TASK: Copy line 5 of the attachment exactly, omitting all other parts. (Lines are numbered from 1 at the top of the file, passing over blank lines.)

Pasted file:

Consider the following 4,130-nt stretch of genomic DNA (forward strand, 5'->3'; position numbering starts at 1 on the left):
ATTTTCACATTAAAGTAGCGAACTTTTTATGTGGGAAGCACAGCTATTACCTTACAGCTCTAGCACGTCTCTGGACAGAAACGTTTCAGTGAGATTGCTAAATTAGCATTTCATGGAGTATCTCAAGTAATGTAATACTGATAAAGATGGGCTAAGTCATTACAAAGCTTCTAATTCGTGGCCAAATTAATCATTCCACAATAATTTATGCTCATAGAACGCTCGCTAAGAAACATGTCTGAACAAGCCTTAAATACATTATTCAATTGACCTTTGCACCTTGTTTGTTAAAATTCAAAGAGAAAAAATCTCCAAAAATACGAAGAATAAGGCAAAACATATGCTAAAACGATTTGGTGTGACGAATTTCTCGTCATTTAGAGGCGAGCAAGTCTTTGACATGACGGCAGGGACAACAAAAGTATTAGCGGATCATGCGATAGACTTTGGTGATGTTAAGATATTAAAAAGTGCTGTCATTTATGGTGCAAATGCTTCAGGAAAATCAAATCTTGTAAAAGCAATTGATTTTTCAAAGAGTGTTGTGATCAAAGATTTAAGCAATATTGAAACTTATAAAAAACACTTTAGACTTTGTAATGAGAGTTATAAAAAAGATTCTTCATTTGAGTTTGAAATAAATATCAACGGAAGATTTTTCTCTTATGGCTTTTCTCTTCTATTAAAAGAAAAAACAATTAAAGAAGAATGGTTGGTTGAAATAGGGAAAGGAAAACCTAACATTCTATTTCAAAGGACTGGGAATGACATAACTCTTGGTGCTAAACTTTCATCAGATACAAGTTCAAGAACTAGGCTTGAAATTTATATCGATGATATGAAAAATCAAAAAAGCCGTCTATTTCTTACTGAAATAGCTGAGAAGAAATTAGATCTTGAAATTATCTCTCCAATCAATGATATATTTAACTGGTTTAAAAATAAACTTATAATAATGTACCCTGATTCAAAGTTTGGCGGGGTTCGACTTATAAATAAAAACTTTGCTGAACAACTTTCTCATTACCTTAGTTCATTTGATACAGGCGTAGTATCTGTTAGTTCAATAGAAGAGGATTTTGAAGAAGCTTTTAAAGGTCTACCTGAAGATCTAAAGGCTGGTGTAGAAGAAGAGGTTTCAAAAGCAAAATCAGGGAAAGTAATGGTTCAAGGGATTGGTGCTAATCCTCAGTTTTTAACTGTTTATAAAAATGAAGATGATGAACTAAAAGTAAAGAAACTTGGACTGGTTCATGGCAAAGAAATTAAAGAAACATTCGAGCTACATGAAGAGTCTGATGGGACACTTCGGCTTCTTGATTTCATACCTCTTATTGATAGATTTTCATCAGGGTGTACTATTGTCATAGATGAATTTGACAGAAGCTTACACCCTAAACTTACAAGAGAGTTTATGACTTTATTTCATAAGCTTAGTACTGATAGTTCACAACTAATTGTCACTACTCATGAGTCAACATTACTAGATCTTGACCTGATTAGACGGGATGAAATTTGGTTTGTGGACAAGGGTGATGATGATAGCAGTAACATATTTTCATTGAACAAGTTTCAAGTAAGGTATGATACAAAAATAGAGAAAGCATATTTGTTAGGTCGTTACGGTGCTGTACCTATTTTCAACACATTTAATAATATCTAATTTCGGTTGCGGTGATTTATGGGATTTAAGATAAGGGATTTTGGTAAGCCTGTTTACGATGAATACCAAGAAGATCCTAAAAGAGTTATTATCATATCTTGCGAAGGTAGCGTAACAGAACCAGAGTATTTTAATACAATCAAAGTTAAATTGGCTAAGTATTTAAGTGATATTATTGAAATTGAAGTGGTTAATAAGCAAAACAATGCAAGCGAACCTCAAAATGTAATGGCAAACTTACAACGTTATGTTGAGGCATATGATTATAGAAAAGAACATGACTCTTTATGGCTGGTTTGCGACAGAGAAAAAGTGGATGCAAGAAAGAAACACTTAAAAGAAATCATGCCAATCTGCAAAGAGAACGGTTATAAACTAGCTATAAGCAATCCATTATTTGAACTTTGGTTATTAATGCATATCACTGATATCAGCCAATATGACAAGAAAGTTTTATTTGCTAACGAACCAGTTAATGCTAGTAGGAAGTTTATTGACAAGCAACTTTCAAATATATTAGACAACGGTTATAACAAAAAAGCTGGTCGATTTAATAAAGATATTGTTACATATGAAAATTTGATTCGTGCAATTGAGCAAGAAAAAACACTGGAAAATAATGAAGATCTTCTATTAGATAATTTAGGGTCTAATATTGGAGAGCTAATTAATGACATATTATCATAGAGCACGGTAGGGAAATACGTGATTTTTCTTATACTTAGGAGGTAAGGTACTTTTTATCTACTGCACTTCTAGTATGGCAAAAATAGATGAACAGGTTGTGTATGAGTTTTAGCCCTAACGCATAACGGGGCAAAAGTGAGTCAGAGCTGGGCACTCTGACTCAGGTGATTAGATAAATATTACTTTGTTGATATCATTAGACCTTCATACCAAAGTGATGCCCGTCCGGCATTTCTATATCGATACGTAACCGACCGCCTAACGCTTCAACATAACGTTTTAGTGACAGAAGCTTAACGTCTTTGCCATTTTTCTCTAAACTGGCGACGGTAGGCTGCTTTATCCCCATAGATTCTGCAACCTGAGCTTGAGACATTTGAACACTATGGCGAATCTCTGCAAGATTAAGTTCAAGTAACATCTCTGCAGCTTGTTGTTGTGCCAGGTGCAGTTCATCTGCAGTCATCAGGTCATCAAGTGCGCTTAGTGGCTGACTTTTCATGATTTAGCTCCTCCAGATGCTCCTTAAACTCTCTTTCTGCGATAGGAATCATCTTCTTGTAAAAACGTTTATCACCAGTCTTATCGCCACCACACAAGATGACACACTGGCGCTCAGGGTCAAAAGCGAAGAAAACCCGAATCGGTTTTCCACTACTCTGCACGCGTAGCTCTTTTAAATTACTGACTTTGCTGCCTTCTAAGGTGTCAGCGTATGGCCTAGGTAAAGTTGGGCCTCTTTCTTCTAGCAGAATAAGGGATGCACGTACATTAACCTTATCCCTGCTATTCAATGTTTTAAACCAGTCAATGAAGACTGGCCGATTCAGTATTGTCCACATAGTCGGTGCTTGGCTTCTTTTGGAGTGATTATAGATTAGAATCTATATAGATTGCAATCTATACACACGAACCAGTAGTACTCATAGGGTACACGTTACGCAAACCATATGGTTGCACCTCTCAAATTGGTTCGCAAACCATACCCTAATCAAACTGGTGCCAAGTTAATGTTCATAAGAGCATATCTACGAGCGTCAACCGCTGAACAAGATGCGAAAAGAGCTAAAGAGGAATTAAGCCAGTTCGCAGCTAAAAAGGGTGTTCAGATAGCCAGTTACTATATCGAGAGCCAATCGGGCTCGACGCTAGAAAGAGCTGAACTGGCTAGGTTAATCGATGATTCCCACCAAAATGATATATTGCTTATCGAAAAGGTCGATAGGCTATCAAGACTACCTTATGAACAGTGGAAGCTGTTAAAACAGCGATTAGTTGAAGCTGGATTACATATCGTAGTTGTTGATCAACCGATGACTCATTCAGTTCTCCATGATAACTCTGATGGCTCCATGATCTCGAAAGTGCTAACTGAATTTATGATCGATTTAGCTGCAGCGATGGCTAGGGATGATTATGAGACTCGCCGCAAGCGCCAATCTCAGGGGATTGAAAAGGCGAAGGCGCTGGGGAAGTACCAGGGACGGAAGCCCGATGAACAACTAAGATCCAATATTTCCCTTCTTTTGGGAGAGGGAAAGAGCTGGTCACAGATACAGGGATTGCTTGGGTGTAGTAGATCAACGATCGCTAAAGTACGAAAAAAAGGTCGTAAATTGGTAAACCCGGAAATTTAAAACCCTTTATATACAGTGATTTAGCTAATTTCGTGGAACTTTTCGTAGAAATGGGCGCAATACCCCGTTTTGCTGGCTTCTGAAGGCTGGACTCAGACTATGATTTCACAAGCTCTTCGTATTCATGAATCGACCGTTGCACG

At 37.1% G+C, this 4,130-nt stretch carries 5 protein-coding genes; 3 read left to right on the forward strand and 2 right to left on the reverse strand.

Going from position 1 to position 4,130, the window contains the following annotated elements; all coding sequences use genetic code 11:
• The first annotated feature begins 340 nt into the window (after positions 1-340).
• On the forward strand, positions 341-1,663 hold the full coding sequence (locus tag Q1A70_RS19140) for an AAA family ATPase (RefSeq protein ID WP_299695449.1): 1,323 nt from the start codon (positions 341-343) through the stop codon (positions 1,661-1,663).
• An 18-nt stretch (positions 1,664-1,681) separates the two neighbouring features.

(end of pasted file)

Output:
• The first annotated feature begins 340 nt into the window (after positions 1-340).